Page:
Germany: hostility and threats

On the whole, the working environment for media professionals in Germany is good. However, journalists regularly face threats and attacks, especially when covering and researching the far-right scene. While the country’s public service broadcasters can rely on financing from licence fees, more and more newspapers are fighting for survival. The number of newspapers with their own full editorial staff is still declining.

In recent years, there have been repeated attacks against media outlets and journalists in Germany. Pictured here: the editorial offices of the Lausitzer Rundschau newspaper in Spremberg.
In recent years, there have been repeated attacks against media outlets and journalists in Germany. Pictured here: the editorial offices of the Lausitzer Rundschau newspaper in Spremberg.
In the current Reporters Without Borders World Press Freedom Index, Germany has risen two places and is now ranked 11th. This is due to the fact that in 2019 the number of documented physical attacks against journalists dropped from 22 to 13, and also because in 2019 there were no right-wing populist protests with anti-media slogans on the scale of those in 2018. However, verbal attacks and attempts to intimidate journalists, chiefly on the part of far-right groups and organisations, remain a problem. According to Reporters Without Borders, a number of recent laws also pose a threat to press freedom. These include the Network Enforcement Act, which is directed against hate posts and fake news on the Internet, and the BND Act, which allows the surveillance of foreign journalists abroad by the Federal Intelligence Service (BND).

Fact checks and dialogue to build trust

The word "Lügenpresse" (lying press) was already voted the "Unwort des Jahres" (worst word of the year) in 2014 in Germany. At that time, with the outbreak of the war in eastern Ukraine, the aggression directed at journalists intensified and for the first time took the form of online comments and letters to the editor. With the refugee crisis in 2015 and the election of the far-right populist AfD in September 2017 to the Bundestag, criticism of media coverage continued to grow and also found its way into federal politics.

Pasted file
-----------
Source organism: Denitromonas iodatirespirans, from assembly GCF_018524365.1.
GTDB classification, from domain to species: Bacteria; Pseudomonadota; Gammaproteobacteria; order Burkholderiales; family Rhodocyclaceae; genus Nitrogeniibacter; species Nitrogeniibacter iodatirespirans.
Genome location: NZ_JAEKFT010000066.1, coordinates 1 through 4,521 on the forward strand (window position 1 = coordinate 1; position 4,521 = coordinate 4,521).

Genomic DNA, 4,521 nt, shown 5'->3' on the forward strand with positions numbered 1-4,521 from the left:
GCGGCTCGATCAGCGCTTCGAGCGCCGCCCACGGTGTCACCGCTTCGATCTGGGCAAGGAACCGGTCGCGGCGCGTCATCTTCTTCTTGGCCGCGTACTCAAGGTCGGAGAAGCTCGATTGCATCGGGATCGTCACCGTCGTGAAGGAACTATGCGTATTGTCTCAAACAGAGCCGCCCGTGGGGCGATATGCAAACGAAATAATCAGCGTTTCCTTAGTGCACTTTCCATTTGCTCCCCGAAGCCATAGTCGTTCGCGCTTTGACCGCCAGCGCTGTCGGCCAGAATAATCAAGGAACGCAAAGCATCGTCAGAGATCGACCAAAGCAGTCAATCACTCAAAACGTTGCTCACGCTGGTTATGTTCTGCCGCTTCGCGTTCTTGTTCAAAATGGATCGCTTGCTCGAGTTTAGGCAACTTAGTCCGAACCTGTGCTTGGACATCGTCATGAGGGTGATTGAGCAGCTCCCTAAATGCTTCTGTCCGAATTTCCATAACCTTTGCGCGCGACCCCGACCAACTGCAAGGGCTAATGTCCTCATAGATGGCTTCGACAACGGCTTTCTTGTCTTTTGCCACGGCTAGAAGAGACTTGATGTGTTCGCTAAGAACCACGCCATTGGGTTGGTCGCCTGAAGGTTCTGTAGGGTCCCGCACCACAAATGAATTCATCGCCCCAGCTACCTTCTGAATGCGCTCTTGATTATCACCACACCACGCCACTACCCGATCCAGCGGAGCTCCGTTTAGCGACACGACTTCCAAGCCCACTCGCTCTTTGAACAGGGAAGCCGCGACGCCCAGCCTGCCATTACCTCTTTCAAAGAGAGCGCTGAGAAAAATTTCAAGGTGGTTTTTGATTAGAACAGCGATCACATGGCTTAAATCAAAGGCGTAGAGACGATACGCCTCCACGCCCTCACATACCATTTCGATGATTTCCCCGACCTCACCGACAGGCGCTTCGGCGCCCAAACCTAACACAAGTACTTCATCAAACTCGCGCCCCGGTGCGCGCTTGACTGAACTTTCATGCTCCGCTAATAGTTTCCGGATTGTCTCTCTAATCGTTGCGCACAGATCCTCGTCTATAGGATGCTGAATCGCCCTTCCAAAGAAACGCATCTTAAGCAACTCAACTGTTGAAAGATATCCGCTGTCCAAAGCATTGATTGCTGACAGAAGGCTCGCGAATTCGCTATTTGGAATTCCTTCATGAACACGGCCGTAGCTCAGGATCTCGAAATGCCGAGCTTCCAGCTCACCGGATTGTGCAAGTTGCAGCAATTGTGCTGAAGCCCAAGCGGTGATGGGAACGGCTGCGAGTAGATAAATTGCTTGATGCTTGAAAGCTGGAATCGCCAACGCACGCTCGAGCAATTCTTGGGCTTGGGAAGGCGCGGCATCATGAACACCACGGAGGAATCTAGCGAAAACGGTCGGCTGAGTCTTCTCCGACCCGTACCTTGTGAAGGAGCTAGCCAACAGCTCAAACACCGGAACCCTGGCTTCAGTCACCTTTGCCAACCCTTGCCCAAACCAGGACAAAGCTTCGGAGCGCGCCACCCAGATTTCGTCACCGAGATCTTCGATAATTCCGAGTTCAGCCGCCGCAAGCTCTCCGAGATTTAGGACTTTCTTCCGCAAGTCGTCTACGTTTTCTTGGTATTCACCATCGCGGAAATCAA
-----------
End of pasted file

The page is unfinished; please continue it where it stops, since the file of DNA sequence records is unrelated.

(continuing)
Although studies show that the majority of Germans still trust the media, plenty of editorial teams are trying to increase public trust - for example by introducing fact checking, voluntary corrections and by stepping up dialogue with readers and viewers. At the same time, media professionals are confronted with a growing counter public sphere on the Internet.

Cooperation for the big coup

The Internet has long since also become the dominant medium in German editorial offices. At the same time, publishers and journalists are still confronted with the question of how to finance journalistic content in the face of a widespread attitude that online content should be for free. Many media have introduced paywall models and merged their print and online editorial departments. Some journalists and editorial teams have become more creative in their approach, using crowdfunding, producing content across multiple platforms, networking more closely with each other and teaming up to research across media boundaries. For example, the investigative research network formed by the public broadcasters NDR and WDR and Süddeutsche Zeitung jointly published reports on the VW emissions scandal as well as the Panama Papers (2016) and Paradise Papers (2017).

Publishers, however, are trying to compensate for revenues losses through further concentration, meaning that in some regions there is now a complete lack of competition on the print media market. Jobs are being slashed, editorial departments merged, and solutions for multiple utilisation of content pursued. In 2019 there were 327 national and regional dailies, twenty weekly papers and six Sunday papers in Germany, most of them privately owned.

Germany has both public and commercial radio and television stations, whereby the licensing fee-financed and advisory board-controlled public broadcasters have a mandate to provide a basic information and entertainment service. The combined annual budget of Germany’s public broadcasting institutions is around nine billion euros. Their activities on the Internet and on mobile devices have been criticised by newspaper publishers for years. The dispute over how many and which fee-financed texts they are allowed to put online was settled in 2018. In order to set apart their content and services from those of the newspaper publishers, the public service broadcasters are to focus on video and sound content on the Internet too.

World Press Freedom Index (Reporters Without Borders):
Rank 11 (2020)

Last updated: April 2020
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